Journal Article
Research Support, Non-U.S. Gov't
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Endocrine Practice 2015 August
OBJECTIVE: To investigate the outcome in patients with adrenal incidentaloma (AI).

METHODS: A retrospective evaluation of 637 patients with AI referred to a tertiary center over 8 years. Radiologic and hormonal evaluations were performed at baseline. Follow-up imaging was carried out if necessary, and hormonal evaluation was performed at 24 months according to national guidelines.

RESULTS: The mean age was 62.7 ± 11.6 years, and the mean AI size was 25.3 ± 17.0 mm at presentation. Hormonal evaluation revealed that 85.4% of all tumors were nonfunctioning adenomas, 4.1% subclinical Cushing syndrome (SCS), 1.4% pheochromocytoma, 1.4% primary hyperaldosteronism, 0.8% Cushing syndrome, 0.6% adrenocortical carcinoma, 0.3% congenital adrenal hyperplasia, 2.2% metastasis to adrenals, and 3.8% other lesions of benign origin. Bilateral tumors were found in 11%, and compared to unilateral tumors, SCS was more prevalent. Only 2 cases were reclassified during follow-up, both as SCS, but neither had had a dexamethasone suppression test performed at initial work-up. In patients diagnosed with an adrenal metastasis, 92.9% were deceased within 2 years. Excluding those with malignant tumors, 12.9% of patients died during the study period of up to 11 years due to other causes than adrenal.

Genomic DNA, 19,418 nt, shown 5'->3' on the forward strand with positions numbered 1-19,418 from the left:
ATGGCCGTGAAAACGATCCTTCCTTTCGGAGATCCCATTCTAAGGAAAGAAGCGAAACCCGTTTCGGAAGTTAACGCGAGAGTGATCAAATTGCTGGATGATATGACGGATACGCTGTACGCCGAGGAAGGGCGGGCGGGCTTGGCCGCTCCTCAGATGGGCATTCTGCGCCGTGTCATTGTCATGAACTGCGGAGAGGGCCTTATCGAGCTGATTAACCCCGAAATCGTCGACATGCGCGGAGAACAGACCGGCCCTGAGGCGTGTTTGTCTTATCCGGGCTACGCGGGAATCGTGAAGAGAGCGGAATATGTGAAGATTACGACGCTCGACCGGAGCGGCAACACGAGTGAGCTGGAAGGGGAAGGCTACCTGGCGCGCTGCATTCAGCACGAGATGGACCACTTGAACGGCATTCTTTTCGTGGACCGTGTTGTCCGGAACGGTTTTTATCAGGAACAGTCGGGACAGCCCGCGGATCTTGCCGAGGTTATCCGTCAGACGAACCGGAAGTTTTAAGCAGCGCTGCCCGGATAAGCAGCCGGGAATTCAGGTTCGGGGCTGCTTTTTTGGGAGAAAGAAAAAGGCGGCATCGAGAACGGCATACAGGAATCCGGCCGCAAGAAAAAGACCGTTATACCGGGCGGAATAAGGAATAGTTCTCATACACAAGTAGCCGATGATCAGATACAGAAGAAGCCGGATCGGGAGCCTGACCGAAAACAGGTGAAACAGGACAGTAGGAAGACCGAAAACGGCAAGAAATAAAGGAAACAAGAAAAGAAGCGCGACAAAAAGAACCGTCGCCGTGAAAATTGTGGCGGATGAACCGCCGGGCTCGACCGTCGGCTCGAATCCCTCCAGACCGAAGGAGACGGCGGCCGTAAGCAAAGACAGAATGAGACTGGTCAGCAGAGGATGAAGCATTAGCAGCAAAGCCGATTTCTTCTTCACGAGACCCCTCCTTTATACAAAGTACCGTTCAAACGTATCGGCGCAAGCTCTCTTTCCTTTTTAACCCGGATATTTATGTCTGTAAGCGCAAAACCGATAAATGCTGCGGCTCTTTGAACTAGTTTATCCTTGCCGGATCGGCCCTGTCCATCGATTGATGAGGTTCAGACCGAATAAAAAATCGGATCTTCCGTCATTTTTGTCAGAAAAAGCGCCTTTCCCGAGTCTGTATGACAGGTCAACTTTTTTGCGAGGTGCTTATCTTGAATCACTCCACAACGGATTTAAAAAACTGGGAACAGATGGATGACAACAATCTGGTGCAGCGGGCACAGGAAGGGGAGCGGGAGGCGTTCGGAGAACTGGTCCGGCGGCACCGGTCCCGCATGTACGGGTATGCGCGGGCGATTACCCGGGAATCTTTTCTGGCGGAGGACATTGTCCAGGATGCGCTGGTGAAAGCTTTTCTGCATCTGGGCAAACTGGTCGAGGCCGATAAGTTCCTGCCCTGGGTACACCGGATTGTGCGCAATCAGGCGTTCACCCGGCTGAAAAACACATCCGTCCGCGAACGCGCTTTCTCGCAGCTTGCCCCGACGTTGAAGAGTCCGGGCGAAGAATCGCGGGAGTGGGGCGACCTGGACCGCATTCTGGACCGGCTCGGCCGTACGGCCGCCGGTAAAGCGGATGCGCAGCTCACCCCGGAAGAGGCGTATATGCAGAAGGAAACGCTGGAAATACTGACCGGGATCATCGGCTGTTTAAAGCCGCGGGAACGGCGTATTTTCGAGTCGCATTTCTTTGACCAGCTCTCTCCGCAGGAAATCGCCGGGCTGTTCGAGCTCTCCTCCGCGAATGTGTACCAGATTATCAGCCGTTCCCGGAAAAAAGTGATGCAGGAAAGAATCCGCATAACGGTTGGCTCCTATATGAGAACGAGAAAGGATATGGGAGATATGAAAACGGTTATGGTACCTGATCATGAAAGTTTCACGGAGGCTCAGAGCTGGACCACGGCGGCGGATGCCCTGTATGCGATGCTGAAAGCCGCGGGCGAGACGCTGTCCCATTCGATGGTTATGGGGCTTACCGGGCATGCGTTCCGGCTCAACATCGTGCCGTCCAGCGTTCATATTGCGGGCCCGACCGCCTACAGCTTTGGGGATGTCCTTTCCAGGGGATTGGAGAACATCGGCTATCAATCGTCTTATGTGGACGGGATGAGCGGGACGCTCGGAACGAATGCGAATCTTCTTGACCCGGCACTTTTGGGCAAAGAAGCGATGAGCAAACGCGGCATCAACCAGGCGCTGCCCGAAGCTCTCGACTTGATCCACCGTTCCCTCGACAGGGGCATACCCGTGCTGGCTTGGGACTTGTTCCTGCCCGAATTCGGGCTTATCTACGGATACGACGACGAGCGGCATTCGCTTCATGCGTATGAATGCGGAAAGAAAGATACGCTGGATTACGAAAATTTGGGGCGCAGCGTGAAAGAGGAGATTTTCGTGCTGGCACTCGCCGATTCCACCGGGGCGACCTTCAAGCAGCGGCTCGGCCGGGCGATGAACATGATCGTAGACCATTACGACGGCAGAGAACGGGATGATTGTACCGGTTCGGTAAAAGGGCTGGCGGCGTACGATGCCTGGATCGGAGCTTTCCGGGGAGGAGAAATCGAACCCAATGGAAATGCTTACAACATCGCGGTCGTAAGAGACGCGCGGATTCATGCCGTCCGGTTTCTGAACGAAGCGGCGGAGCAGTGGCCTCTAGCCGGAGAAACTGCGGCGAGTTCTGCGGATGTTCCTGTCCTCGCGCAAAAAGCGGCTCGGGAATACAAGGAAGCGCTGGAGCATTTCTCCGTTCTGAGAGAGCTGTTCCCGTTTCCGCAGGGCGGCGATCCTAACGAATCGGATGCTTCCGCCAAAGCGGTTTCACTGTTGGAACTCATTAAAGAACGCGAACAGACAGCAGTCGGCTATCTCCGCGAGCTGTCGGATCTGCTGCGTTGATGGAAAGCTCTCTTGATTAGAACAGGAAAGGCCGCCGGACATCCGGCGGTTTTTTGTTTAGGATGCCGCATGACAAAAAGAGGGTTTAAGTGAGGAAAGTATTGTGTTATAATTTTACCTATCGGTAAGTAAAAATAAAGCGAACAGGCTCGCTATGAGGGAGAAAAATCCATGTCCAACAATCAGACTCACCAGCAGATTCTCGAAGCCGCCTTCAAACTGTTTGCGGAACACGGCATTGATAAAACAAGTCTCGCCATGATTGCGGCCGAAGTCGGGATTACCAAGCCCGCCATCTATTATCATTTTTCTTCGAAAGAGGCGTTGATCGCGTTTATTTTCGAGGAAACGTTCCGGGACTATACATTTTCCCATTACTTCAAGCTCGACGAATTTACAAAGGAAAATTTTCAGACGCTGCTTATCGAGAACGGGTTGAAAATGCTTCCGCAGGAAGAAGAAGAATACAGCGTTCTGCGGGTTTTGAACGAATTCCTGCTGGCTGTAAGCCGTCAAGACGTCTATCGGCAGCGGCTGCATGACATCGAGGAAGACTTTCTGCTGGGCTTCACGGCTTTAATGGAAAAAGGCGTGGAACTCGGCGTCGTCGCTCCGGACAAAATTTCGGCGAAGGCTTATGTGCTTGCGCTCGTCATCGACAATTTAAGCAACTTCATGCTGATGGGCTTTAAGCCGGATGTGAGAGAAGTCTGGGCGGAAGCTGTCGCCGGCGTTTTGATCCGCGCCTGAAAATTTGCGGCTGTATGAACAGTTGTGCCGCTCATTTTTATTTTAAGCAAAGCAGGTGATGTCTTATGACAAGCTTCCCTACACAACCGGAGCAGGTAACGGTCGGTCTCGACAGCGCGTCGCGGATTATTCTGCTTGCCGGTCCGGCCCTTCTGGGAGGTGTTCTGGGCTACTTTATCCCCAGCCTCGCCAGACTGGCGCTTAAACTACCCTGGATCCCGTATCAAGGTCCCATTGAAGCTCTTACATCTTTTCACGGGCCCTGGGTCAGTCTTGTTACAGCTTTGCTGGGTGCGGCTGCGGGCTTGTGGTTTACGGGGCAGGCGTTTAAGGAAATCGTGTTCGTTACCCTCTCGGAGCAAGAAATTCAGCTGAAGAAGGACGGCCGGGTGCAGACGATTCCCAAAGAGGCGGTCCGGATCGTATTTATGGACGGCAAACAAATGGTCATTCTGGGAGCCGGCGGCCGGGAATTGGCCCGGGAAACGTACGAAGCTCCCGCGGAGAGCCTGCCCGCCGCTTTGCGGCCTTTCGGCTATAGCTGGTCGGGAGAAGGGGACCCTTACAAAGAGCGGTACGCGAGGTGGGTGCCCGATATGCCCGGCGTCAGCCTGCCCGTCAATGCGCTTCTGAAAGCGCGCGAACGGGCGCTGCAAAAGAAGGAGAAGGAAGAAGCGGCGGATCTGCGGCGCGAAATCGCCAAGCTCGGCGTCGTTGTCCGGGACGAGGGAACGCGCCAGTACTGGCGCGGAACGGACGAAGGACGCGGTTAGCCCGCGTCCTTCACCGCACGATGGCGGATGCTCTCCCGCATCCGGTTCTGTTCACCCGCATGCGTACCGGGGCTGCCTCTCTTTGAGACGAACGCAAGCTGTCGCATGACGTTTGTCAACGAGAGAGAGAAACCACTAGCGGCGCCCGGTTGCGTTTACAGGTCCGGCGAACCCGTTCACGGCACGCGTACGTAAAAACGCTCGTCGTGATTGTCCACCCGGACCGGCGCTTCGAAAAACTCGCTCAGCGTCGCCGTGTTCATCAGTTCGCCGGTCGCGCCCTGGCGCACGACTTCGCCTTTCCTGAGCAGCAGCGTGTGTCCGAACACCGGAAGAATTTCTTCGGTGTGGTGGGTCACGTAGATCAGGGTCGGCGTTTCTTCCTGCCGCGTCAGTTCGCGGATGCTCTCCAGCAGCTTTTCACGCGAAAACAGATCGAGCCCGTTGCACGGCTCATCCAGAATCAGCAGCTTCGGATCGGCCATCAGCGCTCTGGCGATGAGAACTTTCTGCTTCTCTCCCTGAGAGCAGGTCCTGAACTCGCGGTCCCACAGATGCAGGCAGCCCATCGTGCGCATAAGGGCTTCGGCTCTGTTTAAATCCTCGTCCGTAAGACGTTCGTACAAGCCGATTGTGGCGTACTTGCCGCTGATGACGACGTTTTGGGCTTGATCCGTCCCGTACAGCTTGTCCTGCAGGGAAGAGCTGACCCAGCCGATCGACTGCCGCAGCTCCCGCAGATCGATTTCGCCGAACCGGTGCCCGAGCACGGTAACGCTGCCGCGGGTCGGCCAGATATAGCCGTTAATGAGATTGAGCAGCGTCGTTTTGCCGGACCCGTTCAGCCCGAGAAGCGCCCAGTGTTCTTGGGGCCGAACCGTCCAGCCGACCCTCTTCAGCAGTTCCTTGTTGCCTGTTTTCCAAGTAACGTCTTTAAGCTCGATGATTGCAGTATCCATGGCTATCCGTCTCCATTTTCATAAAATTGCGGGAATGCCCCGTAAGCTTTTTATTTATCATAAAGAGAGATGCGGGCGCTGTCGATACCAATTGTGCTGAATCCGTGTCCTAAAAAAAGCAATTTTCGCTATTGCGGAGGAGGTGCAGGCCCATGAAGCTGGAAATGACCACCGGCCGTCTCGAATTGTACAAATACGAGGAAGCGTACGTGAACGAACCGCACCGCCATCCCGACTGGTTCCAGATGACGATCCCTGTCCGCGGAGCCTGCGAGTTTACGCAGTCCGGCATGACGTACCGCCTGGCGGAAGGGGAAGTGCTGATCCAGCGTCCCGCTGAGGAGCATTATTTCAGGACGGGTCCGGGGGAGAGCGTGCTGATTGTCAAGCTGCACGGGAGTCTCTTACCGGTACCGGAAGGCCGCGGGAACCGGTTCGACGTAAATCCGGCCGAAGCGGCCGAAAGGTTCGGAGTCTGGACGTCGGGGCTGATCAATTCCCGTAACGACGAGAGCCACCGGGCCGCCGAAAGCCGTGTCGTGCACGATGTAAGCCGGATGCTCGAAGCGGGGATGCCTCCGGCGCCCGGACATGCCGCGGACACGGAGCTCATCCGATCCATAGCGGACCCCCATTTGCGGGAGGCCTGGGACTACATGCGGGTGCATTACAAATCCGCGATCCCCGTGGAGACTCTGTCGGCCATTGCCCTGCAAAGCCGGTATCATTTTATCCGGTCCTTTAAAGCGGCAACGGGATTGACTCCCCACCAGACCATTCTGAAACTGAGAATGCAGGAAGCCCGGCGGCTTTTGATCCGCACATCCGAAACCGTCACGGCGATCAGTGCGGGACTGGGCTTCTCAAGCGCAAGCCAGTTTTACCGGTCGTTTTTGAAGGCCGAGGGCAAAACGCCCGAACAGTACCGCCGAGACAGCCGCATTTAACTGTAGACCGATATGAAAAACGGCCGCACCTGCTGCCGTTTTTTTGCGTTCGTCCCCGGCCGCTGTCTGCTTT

CONCLUSION: Most AIs were benign, but a small fraction of tumors were functional and malignant. The prognosis of patients with adrenal metastasis was extremely poor, but otherwise, the mortality rate was similar to that for the general population. Follow-up of AIs <4 cm with an initial nonfunctional profile and benign radiologic appearance appears unwarranted, but screening for congenital adrenal hyperplasia should be considered.

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